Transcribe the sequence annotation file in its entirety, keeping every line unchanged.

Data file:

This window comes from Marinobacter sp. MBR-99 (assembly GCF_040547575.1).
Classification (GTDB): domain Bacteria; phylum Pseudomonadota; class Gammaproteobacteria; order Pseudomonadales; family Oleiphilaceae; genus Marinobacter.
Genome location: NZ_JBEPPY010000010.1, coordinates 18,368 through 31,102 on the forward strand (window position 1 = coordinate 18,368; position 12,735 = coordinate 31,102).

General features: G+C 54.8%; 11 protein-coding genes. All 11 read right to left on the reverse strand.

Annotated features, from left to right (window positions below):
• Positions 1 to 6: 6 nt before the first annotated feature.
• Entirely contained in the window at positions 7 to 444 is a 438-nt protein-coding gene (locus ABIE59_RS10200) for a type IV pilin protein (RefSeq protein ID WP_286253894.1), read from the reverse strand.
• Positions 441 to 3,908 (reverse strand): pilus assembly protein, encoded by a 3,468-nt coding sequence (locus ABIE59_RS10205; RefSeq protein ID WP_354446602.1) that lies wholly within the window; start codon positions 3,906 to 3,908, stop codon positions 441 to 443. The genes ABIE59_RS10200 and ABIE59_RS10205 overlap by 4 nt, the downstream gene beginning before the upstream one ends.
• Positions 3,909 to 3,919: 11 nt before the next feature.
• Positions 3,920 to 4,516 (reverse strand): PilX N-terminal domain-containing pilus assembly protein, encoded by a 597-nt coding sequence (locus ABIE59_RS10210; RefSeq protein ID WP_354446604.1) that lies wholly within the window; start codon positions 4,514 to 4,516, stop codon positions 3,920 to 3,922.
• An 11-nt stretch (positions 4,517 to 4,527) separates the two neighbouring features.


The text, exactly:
This window comes from Marinobacter sp. MBR-99 (assembly GCF_040547575.1).
Classification (GTDB): domain Bacteria; phylum Pseudomonadota; class Gammaproteobacteria; order Pseudomonadales; family Oleiphilaceae; genus Marinobacter.
Genome location: NZ_JBEPPY010000010.1, coordinates 18,368 through 31,102 on the forward strand (window position 1 = coordinate 18,368; position 12,735 = coordinate 31,102).

General features: G+C 54.8%; 11 protein-coding genes. All 11 read right to left on the reverse strand.

Annotated features, from left to right (window positions below):
• Positions 1 to 6: 6 nt before the first annotated feature.
• Entirely contained in the window at positions 7 to 444 is a 438-nt protein-coding gene (locus ABIE59_RS10200) for a type IV pilin protein (RefSeq protein ID WP_286253894.1), read from the reverse strand.
• Positions 441 to 3,908 (reverse strand): pilus assembly protein, encoded by a 3,468-nt coding sequence (locus ABIE59_RS10205; RefSeq protein ID WP_354446602.1) that lies wholly within the window; start codon positions 3,906 to 3,908, stop codon positions 441 to 443. The genes ABIE59_RS10200 and ABIE59_RS10205 overlap by 4 nt, the downstream gene beginning before the upstream one ends.
• Positions 3,909 to 3,919: 11 nt before the next feature.
• Positions 3,920 to 4,516 (reverse strand): PilX N-terminal domain-containing pilus assembly protein, encoded by a 597-nt coding sequence (locus ABIE59_RS10210; RefSeq protein ID WP_354446604.1) that lies wholly within the window; start codon positions 4,514 to 4,516, stop codon positions 3,920 to 3,922.
• An 11-nt stretch (positions 4,517 to 4,527) separates the two neighbouring features.